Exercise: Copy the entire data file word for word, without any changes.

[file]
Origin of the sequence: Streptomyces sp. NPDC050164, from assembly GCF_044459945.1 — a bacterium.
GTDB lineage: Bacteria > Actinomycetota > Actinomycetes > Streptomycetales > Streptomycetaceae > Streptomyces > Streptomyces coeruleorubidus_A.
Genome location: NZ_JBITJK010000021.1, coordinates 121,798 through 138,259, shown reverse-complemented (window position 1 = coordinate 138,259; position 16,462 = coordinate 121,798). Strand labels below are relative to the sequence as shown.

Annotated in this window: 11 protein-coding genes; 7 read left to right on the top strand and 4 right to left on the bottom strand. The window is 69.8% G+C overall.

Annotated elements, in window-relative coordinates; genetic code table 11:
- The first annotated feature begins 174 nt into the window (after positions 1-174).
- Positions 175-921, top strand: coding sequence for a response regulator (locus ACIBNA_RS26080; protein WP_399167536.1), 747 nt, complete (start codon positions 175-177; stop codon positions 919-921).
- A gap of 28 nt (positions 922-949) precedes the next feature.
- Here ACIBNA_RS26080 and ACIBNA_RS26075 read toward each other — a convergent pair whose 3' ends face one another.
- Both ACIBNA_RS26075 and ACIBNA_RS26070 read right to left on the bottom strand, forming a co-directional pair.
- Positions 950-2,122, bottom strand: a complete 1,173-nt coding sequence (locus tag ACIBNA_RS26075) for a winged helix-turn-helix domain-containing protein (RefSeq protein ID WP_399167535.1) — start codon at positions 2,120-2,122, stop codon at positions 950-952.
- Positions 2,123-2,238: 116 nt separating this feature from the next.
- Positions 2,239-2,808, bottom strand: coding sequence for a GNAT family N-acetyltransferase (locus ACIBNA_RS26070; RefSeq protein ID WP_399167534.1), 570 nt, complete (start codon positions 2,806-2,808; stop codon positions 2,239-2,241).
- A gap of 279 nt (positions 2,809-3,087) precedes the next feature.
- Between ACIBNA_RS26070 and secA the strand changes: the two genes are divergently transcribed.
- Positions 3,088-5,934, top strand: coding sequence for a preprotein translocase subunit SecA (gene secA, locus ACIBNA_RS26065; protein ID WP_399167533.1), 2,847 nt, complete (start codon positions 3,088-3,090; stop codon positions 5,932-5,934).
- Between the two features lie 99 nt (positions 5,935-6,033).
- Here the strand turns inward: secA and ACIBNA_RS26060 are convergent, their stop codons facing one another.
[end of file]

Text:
Origin of the sequence: Streptomyces sp. NPDC050164, from assembly GCF_044459945.1 — a bacterium.
GTDB lineage: Bacteria > Actinomycetota > Actinomycetes > Streptomycetales > Streptomycetaceae > Streptomyces > Streptomyces coeruleorubidus_A.
Genome location: NZ_JBITJK010000021.1, coordinates 121,798 through 138,259, shown reverse-complemented (window position 1 = coordinate 138,259; position 16,462 = coordinate 121,798). Strand labels below are relative to the sequence as shown.

Annotated in this window: 11 protein-coding genes; 7 read left to right on the top strand and 4 right to left on the bottom strand. The window is 69.8% G+C overall.

Annotated elements, in window-relative coordinates; genetic code table 11:
- The first annotated feature begins 174 nt into the window (after positions 1-174).
- Positions 175-921, top strand: coding sequence for a response regulator (locus ACIBNA_RS26080; protein WP_399167536.1), 747 nt, complete (start codon positions 175-177; stop codon positions 919-921).
- A gap of 28 nt (positions 922-949) precedes the next feature.
- Here ACIBNA_RS26080 and ACIBNA_RS26075 read toward each other — a convergent pair whose 3' ends face one another.
- Both ACIBNA_RS26075 and ACIBNA_RS26070 read right to left on the bottom strand, forming a co-directional pair.
- Positions 950-2,122, bottom strand: a complete 1,173-nt coding sequence (locus tag ACIBNA_RS26075) for a winged helix-turn-helix domain-containing protein (RefSeq protein ID WP_399167535.1) — start codon at positions 2,120-2,122, stop codon at positions 950-952.
- Positions 2,123-2,238: 116 nt separating this feature from the next.
- Positions 2,239-2,808, bottom strand: coding sequence for a GNAT family N-acetyltransferase (locus ACIBNA_RS26070; RefSeq protein ID WP_399167534.1), 570 nt, complete (start codon positions 2,806-2,808; stop codon positions 2,239-2,241).
- A gap of 279 nt (positions 2,809-3,087) precedes the next feature.
- Between ACIBNA_RS26070 and secA the strand changes: the two genes are divergently transcribed.
- Positions 3,088-5,934, top strand: coding sequence for a preprotein translocase subunit SecA (gene secA, locus ACIBNA_RS26065; protein ID WP_399167533.1), 2,847 nt, complete (start codon positions 3,088-3,090; stop codon positions 5,932-5,934).
- Between the two features lie 99 nt (positions 5,935-6,033).
- Here the strand turns inward: secA and ACIBNA_RS26060 are convergent, their stop codons facing one another.